We travel to Alaska’s National Parks and Protected and spend at least a full day at each destination exploring the area’s unique biota and adventure activities. Click a title for more information about each destination.
Denali National Park is the crown jewel of Alaska. At 6 million acres, the park is larger than the state of Massachusetts. Alaska's most famous wildlife lives here including grizzly and black bears, moose, caribou, wolves, Dall sheep, red fox and arctic hares as well as bird life galore. Since there are no trees in most of the park, the wildlife viewing is great.
Wrangell St. Elias National Park is the largest national park in the U.S. (13.2 million acres) and is part of one of the largest protected areas in the world. Four major mountain ranges can be found here; the Chugach, St. Elias, Alaska and Wrangells, containing six of North America's highest peaks.
The 300 square mile Harding ice field caps the Kenai Mountains on the southern Kenai Peninsula and sends scores of glaciers into the nutrient rich Resurrection Bay. This is the Kenai National Wildlife Refuge. Our access to the park is via the small harbor town of Seward.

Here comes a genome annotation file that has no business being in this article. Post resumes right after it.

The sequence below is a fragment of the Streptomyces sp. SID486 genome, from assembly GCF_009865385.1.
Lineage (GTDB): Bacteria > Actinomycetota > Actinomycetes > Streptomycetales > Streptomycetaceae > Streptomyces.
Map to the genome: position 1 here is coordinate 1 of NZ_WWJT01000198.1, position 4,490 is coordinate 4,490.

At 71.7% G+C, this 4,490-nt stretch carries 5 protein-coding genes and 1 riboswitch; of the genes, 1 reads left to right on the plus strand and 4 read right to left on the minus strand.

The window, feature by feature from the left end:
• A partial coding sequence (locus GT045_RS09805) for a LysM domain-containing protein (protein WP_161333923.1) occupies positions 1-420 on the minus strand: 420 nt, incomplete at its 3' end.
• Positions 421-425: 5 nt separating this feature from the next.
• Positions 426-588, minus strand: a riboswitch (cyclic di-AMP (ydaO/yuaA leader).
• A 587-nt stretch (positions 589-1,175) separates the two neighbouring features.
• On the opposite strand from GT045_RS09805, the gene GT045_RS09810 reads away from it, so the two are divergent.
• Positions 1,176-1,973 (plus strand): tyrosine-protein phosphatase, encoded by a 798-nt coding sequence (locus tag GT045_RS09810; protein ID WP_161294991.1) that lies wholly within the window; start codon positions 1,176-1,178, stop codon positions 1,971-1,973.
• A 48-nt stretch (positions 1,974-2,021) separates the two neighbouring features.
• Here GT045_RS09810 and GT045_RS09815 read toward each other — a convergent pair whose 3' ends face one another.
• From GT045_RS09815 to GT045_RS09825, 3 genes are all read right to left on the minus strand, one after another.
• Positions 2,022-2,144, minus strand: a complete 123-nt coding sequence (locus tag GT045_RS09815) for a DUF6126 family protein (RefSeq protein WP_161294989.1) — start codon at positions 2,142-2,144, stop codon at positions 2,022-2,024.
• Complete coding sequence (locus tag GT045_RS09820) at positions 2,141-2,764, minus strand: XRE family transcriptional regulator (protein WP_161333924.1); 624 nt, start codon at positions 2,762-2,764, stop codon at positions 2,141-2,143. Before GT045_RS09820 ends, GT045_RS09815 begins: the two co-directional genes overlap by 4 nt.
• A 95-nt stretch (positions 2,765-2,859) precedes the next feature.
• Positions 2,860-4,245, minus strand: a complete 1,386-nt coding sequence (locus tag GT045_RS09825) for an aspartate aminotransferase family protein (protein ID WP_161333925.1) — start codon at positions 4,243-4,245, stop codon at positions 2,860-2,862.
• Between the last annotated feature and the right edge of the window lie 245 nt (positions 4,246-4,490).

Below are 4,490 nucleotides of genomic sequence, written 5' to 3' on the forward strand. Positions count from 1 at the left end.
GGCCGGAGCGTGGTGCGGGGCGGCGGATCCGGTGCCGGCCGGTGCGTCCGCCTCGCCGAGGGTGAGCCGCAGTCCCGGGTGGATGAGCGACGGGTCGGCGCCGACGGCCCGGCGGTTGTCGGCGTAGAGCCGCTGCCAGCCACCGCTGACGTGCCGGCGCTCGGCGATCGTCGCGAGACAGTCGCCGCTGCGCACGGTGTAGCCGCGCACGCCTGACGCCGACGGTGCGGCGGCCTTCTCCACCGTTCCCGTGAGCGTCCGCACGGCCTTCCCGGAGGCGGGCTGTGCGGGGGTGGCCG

The Kenai Mountains rise over the turquoise colored water of the Kenai River to create an outdoor lover's paradise and one of our favorite destinations. Originally set aside by President Roosevelt in 1941 as a refuge for moose, Dall sheep and other game, the Kenai National Wildlife Refuge has since been expanded to nearly 2 million acres.
Often referred to as the 'Little Switzerland" of Alaska, Valdez is beautifully situated at the base of the towering Chugach Mountains on the shores of Prince William Sound. Made famous by the Alaska Pipeline, and later the Exxon Valdez oil spill, Valdez has since become a popular tourist destination. Visitors are attracted to the lush landscape, high concentration of glaciers and great fishing.
Our destination is the Matanuska Glacier, the largest accessible glacier in Alaska. The glacier winds down from the Chugach Mountains and is four miles wide at the terminus where it forms the Matanuska River.
The 135-mile unpaved road between Denali National Park and Tangle Lakes travels along the south side of the Alaska Range and was the original road to Denali National Park. The views of the Alaska Range, dozens of free flowing rivers (including the mighty Susitna River) and countless lakes are superb. En route we'll look for wildlife, visit at an old abandoned miner's cabin and explore the treeless tundra. This is remote and wild country!